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Memoir of a Cold War Soldier

0873386752


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Book Description
Colonel Mack (U.S. Army retired) recalls his service in frontline combat infantry units in Korea and Vietnam as a rifle platoon leader, advisor, and battalion commander. His accounts, perceptions, and observations of the military culture are incisive and candid. This book will be of interest to those who served in Korea and Vietnam, but anyone with an interest in military culture and history will find Memoir of a Cold War Soldier a valuable source.

About the Author
Richard E. Mack, a decorated officer, regired from the Army after 30 years of service. He has contributed articles to Marine Corps Gazette, Infantry Magazine, Military Review, and Army Aviation Digest.


Marine Sniper
Charles Henderson
0425103552
Jan 1988
Paperback
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Book Description
Marine Sniper is not only one of the most astonishing true stories to emerge from the Vietnam War, it has become a classic of military nonfiction, inspiring a sequel, Silent Warrior: The Marine Sniper's Vietnam Story Continues.

There have been many Marines. There have been many marksmen. But there has only been one Sergeant Carlos Hathcock. A legend in the Marine ranks, Hathcock stalked the Viet Cong behind enemy lines-on their own ground. And each time he emerged from the jungle having done his duty. His record is one of the finest in military history, with 93 confirmed kills.

This is the story of a simple man who endured incredible dangers and hardships for his country and his Corps. These are the missions that have made Carlos Hathcock a legend in the brotherhood of Marines.

...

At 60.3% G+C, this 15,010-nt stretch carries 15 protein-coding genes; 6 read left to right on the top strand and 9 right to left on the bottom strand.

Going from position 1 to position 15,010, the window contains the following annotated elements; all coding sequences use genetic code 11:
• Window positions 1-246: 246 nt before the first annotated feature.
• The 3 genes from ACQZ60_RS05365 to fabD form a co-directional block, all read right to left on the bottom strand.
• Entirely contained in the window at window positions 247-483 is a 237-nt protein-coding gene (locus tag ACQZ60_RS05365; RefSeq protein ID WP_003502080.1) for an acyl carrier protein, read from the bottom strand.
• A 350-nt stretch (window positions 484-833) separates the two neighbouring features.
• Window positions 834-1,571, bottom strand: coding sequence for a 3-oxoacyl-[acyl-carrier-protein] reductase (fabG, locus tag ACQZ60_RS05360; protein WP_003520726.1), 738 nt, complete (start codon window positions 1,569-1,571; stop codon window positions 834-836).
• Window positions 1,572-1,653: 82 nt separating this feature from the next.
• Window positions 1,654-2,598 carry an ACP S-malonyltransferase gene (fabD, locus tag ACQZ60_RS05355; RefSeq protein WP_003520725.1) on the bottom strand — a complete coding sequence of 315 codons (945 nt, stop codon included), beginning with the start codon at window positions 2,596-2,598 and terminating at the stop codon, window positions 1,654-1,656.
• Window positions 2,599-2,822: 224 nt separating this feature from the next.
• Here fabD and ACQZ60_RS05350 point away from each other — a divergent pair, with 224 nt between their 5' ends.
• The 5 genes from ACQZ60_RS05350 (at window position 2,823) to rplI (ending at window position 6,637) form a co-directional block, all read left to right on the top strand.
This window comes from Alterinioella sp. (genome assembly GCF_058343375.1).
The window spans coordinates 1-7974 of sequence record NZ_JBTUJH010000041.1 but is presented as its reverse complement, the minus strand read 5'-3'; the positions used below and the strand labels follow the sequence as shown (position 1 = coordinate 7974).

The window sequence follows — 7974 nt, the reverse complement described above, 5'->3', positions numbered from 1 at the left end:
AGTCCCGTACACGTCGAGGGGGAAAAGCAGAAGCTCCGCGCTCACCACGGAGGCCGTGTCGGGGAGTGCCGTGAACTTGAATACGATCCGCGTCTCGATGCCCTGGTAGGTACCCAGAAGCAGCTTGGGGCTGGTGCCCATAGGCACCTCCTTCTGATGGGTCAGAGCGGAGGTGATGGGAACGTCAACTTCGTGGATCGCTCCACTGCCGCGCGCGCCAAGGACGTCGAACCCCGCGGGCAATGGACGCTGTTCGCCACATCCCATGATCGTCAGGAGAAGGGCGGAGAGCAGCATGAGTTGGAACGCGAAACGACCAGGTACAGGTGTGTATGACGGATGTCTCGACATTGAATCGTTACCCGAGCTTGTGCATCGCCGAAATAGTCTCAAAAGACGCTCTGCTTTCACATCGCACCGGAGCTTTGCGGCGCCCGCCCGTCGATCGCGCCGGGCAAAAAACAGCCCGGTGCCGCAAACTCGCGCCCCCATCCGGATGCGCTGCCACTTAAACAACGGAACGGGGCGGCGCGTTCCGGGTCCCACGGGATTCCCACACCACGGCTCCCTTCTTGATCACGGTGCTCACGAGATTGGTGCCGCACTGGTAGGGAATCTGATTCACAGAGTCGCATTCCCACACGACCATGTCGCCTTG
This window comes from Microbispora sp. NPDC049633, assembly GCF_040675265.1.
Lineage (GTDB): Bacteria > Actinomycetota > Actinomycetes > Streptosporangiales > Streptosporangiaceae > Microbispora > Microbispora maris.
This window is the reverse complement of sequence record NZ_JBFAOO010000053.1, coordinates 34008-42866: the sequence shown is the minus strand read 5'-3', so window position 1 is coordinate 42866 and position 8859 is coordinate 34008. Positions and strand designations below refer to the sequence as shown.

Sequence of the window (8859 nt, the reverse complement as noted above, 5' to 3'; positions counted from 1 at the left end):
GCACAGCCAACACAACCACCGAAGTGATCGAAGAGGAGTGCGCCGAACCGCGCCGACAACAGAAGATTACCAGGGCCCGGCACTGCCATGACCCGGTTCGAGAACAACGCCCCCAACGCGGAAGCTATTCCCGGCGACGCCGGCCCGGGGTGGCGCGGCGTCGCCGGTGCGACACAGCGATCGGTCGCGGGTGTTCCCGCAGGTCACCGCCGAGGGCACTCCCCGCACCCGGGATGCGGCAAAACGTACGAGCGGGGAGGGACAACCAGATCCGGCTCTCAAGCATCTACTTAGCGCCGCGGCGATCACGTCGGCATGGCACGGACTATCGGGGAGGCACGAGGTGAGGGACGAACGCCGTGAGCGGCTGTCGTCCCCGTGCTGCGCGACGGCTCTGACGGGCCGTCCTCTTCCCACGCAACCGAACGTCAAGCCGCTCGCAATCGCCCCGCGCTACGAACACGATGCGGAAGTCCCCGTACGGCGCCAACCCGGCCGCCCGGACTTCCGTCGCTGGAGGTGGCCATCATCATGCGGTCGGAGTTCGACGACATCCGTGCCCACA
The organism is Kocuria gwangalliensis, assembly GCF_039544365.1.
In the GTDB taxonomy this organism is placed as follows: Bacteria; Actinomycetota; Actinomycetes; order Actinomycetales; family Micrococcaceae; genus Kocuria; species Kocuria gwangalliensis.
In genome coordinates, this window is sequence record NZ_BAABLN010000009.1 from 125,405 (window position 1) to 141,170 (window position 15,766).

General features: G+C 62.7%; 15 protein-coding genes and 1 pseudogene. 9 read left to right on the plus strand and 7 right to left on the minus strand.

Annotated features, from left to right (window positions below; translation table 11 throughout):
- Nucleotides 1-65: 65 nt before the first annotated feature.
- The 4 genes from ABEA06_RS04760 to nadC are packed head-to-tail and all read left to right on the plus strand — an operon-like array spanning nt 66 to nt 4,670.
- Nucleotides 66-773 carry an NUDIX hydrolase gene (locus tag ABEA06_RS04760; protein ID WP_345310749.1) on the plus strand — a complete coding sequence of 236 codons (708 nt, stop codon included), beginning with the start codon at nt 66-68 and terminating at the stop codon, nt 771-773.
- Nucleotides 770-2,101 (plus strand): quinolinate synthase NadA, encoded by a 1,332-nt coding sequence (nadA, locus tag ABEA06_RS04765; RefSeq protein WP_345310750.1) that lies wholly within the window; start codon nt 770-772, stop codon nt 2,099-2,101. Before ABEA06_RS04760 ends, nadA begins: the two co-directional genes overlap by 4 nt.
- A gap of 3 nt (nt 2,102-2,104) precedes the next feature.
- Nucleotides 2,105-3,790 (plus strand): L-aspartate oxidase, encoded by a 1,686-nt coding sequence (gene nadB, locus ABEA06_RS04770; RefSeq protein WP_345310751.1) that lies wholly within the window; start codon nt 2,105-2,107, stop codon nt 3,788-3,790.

The Vietnam War: 1945-1975 (History SparkNotes)
SparkNotes Editors
1411404262
July 2005
Paperback
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Dereliction of Duty: Lyndon Johnson, Robert McNamara, the Joint Chiefs of Staff, and the Lies That Led to Vietnam
H. R. McMaster
0060929081
January 1998
Paperback
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Book Review
For years the popular myth surrounding the Vietnam War was that the Joint Chiefs of Staff knew what it would take to win but were consistently thwarted or ignored by the politicians in power. Now H. R. McMaster shatters this and other misconceptions about the military and Vietnam in Dereliction of Duty. Himself a West Point graduate, McMaster painstakingly waded through every memo and report concerning Vietnam from every meeting of the Joint Chiefs of Staff to build a comprehensive picture of a house divided against itself: a president and his coterie of advisors obsessed with keeping Vietnam from becoming a political issue versus the Joint Chiefs themselves, mired in interservice rivalries and unable to reach any unified goals or conclusions about the country's conduct in the war. McMaster stresses two elements in his...